Scattering has a greater effect than absorption. The atmospheric scattering of light is a function of its wavelength and the number and size of scattering elements in the air. The most common scattering elements in the air that affect laser beam transmission are fog and smog, rain, and snow.

Weather: The biggest issue for free space laser communication is fog. While the laser beam transmits through fog, the moisture particles are so small and dense and like many tiny prisms to distort and dissipate the signal. This problem makes the light with information distort and produces an error bit. Although the liquid content of a heavy shower is 10 times that of a dense fog, the radius of a raindrop is about 1000 times that of a fog droplet. This is the primary reason that attenuation via rain is 100 times less than that of fog. The effects of snow on a laser transmission fall somewhere in between those of fog and rain, depending on the degree of water particles in the snow.

Shimmer: This is the direct result of a combination of factors, including atmospheric turbulence, air density, light refraction, cloud cover, and wind. The combination of factors will cause a similar disturbance when a laser beam is transmitted through the atmosphere.

Moving building: This is because of the natural movements of buildings. Although we are not aware of the movement, buildings often sway from side to side even settle into the ground. This problem can offset the laser beam and make the receiver laser receive less power.

ADVANTAGES

The main benefit of point-to-point laser connection is that bandwidth is dedicated between the points, so this can make high-speed communication possible between different places on earth. Small beam divergence, small size, and large information bandwidth due to operation at a higher frequency are all advantages of a laser system. Additionally, the advantages of light weight, small volume, and lower power consumption provide laser communication a potential edge over RF communication. The laser communication also has no FC requirement, is easy to install and can be safer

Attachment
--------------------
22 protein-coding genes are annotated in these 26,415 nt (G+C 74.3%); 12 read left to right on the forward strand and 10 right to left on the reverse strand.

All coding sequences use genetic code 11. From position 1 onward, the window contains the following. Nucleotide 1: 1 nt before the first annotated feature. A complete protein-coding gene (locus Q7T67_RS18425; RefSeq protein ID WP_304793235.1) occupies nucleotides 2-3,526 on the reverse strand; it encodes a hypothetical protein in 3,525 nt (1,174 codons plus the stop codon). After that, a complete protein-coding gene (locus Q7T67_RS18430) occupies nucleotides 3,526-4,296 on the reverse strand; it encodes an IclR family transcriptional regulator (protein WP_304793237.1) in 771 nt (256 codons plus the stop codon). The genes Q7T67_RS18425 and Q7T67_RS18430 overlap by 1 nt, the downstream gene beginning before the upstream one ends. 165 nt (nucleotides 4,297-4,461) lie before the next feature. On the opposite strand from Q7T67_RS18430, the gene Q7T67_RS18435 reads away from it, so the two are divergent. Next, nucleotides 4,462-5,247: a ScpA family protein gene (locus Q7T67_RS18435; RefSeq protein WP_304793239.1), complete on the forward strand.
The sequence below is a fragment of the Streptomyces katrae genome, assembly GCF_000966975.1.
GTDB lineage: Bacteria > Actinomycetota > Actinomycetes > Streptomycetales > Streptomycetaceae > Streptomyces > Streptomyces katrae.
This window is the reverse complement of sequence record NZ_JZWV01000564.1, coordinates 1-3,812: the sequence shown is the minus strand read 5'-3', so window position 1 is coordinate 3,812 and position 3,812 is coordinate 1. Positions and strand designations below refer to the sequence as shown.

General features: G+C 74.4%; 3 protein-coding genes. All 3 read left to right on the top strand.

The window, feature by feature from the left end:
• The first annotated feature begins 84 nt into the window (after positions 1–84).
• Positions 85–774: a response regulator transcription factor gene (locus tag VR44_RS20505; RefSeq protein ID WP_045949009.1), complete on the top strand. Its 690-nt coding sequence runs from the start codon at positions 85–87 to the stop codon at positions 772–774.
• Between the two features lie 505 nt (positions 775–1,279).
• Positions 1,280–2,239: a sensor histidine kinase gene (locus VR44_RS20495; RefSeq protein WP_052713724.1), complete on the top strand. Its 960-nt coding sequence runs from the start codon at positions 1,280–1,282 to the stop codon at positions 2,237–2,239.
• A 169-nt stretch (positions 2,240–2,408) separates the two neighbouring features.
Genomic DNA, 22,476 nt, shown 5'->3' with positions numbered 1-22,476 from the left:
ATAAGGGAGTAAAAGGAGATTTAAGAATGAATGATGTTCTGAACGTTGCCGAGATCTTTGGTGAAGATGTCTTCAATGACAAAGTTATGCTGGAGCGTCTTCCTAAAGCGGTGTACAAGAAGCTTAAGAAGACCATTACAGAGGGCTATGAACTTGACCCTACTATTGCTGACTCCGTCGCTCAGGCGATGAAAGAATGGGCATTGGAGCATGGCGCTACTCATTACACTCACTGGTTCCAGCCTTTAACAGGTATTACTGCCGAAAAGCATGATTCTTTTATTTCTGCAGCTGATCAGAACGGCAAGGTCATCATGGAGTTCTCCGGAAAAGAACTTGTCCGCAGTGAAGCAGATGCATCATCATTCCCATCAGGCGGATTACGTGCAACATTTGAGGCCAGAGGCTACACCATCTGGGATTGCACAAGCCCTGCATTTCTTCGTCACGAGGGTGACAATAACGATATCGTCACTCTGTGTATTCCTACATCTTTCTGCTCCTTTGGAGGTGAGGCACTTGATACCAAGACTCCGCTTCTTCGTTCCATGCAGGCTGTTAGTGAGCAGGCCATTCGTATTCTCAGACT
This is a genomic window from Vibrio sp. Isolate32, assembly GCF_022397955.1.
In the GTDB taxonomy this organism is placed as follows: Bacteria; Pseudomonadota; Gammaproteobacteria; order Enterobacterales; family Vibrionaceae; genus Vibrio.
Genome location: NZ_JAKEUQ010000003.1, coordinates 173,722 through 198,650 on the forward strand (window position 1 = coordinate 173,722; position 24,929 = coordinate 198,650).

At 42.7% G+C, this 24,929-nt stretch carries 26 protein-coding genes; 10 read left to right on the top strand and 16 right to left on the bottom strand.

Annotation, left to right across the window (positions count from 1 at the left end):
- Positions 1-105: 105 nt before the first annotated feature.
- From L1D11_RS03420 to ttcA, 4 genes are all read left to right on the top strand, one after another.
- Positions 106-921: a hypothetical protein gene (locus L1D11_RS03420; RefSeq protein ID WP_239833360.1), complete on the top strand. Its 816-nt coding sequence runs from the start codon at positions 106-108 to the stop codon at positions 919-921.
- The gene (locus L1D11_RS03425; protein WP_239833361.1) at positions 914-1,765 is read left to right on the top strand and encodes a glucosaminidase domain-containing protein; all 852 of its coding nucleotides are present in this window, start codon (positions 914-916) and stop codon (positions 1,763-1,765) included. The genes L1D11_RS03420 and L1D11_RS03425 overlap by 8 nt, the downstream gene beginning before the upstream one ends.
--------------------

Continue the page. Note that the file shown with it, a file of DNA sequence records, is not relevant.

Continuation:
Light source and eye safety

The majority of Free-Space Optical communication systems were designed to operate in the infrared bands (780~850 nm and 1520~1600 nm) which already provided higher data rates and over longer distances. For short-range FSO system, using cheap light source which provides sufficient data rates in the range of tens of Mbps is a well suited solution. Low cost FSO systems using LEDs were developed by Leitgeb et al. (2002; 2003a) for data rates of 10 and 100 Mbps. For reliable, inexpensive, high-performance lasers around 650 nm are readily available, visible red laser instead of infrared ray was utilized here. Transmitter with visible light and receiver are easy to install and can provide high data rates without tracking system therefore have smaller size and cost less. Although visible light is appealing, eye safety is still a concern among laser communication systems. In terms of wavelength, the IEC60825 rulings permit longer wavelength devices to output much more power than shorter ones. The longer wave length system is thus readily designed to be eye safe. By the United States Center for Devices & Radiological Health (CDRH), visible laser light between 1.0 and 5.0 mW is considered eye-safe with caution if viewed for less than 0.25 s. Laser beam at 650 nm is supposed to be easily noticed by human eye while possible harm can be avoided promptly.

UNDERSTANDING OF WIRELESS LASER COMMUNICATION GROUNDS

Wireless Laser Communication is very similar to fiber communication in which the air acts as some kind of fiber. Optical pulses deliver digital

information in both of them. Moreover, Laser Communication System (LCS) is usually a part of optical fiber line. The transmitter (TX) and receiver (RX) parts of LCS are very similar to TX and RX parts of Fiber

Communication System. The difference is only in optical media for communication data delivery. An “atmosphere line” is not sometimes

such clear and stable as a perfect optical fiber line. A clear atmosphere